about me that makes you feel uncomfortable about telling me the truth?" The answers
to this question gave Bill some important insights about what he could do differently
to develop a more truthful and productive relationship with his manager.

to the truth…

In sales, by
realizing how much you train and condition clients and colleagues and by taking ownership
of our assumptions, you can regain control of difficult situations. It puts an end to
the blame game. When we don’t blame someone, that person will be less likely to
become defensive and more receptive to what we have to say.

In a conversation
with someone, instead of saying "You make me think this," try saying: "I
have allowed myself to think this," or "I have chosen to
think this," or even "I find myself thinking this."

There are plenty
of ways to convey ownership of your feelings and assumptions. Just do it in a style that
feels right. Let’s apply that skill to everyday situations that we face as salespeople.

Here are two

noticed that you didn’t have anything to say during the presentation. I have
been thinking that you’re unhappy with the solution? What are your thoughts?"


noticed that you told me the proposal was okay. I’m thinking that you’re
not really that pleased with it. Do you have any feedback to give me about it?"

if that doesn’t work, how to confront a prospect who may be lying

Remember the
TV show Columbo—Peter Falk’s humble and unassuming character who
had a knack for getting at the truth? If Columbo thought he was hearing a conflicting
or inconsistent story, he would rub his head and say: "I notice you said this and
now you are saying that… I’m confused," or "Could you clarify this?" It
was a clever strategy. By taking responsibility for his confusion, he disarmed the other
person, making them feel comfortable enough to tell him the things he needed to know.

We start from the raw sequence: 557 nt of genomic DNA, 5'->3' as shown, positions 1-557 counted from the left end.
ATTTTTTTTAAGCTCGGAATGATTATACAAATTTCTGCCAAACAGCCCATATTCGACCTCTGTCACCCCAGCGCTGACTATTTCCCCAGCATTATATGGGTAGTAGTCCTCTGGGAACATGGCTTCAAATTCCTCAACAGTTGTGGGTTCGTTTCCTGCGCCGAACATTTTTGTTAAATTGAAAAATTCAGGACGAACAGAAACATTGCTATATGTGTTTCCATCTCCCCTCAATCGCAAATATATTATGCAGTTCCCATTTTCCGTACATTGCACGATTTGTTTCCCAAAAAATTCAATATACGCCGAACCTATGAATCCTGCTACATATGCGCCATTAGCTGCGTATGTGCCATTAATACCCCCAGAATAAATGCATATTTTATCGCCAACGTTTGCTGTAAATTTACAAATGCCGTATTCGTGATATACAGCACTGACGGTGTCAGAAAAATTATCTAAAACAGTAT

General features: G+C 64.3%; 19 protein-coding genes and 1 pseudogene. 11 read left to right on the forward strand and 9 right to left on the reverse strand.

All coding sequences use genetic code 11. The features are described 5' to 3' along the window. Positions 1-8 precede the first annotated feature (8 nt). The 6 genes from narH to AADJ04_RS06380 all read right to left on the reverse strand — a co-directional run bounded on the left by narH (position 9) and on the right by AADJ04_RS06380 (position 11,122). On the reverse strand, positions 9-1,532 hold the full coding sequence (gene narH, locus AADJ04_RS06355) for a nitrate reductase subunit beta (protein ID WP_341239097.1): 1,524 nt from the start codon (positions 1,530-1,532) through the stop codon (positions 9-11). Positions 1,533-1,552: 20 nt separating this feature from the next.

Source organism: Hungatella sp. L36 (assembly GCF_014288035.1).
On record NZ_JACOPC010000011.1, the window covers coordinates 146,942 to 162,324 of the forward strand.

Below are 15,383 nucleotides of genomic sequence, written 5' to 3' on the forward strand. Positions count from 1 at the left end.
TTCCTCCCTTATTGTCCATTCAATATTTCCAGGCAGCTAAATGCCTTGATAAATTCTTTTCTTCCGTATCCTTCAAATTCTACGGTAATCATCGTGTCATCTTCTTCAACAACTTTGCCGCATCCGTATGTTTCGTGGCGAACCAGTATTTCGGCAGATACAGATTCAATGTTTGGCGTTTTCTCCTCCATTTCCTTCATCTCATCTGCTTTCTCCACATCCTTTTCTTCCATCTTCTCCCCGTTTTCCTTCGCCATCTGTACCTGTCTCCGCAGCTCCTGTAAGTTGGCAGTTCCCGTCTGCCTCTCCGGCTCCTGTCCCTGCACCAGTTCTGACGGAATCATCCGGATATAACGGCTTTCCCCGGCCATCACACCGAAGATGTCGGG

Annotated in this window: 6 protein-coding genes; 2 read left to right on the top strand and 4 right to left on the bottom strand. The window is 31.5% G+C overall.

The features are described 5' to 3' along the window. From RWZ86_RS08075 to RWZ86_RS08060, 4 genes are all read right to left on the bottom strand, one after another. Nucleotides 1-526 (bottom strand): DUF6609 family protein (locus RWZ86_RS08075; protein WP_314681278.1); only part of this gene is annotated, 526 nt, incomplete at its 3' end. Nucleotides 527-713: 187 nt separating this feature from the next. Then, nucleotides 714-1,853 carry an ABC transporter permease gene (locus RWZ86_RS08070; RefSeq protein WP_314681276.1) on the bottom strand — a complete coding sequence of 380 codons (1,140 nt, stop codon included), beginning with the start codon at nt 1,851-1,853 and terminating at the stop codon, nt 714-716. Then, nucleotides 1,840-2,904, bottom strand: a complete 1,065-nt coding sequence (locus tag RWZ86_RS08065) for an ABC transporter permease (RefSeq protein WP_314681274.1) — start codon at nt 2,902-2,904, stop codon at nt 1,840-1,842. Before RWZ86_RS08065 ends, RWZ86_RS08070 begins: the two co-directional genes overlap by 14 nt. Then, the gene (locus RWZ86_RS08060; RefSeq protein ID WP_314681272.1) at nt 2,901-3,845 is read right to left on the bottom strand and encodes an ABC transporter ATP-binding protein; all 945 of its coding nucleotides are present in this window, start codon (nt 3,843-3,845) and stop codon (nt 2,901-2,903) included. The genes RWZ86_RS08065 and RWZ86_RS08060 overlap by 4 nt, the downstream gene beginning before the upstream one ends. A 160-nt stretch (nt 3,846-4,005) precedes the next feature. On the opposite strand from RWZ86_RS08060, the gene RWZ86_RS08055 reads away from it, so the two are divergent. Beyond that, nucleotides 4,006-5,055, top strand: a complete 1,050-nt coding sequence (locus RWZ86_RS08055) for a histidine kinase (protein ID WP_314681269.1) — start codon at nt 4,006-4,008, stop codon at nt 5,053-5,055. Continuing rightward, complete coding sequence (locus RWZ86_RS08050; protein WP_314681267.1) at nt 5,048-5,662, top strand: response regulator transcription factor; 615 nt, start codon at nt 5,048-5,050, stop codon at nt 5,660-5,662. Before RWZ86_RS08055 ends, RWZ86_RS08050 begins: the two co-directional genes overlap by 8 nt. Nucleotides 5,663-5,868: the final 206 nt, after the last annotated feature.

When you think
a prospect may not be telling you the truth, remember the Columbo Method. Stick
to the facts, approach a situation from the position that you are confused or unclear,
give your prospect the benefit of the doubt and ask questions sincerely to gain clarification.

Here are some

noticed yesterday that you mentioned you were looking for a product that would do X,
Y and Z. Today, you are telling me that getting the lowest price is the only consideration
for your purchase. Did something change?

When you
say you need a discount, how much do you need?

When you
say you need it next week, does that mean it has to be installed next week or just
that it has to arrive on your premises to be ready for installation?

confused. Could you help me understand your new purchasing process?

When you
say we are too expensive, what do you mean by that?

I notice
that you are hesitating over my proposal. Maybe I missed something that was important
to you. What are your thoughts about this?

of the point you wish to clarify, the Columbo Method will help you get to the
bottom of an issue quickly. Remember, much of what makes this approach work (and made
it work for Columbo) is that you have to genuinely want to find the answers and demonstrate
that it may well be your fault for not understanding. Only with this attitude of responsibility
will your questions be perceived as sincere. If you are asking these questions as a technique
to trick your prospect into telling the truth—to catch them in a lie—your
tonality will be interpreted as patronizing and disrespectful.

ownership of your behavior and assumptions. Remember, no one made you come up
with those thoughts, opinions, assumptions and conclusions. And only you can steer things

article is an excerpt from our book Honesty Sells published by Steven Gaffney and Colleen
Francis. If you liked this article you can purchase the e-book for 50% off the regular
on-line store price by visiting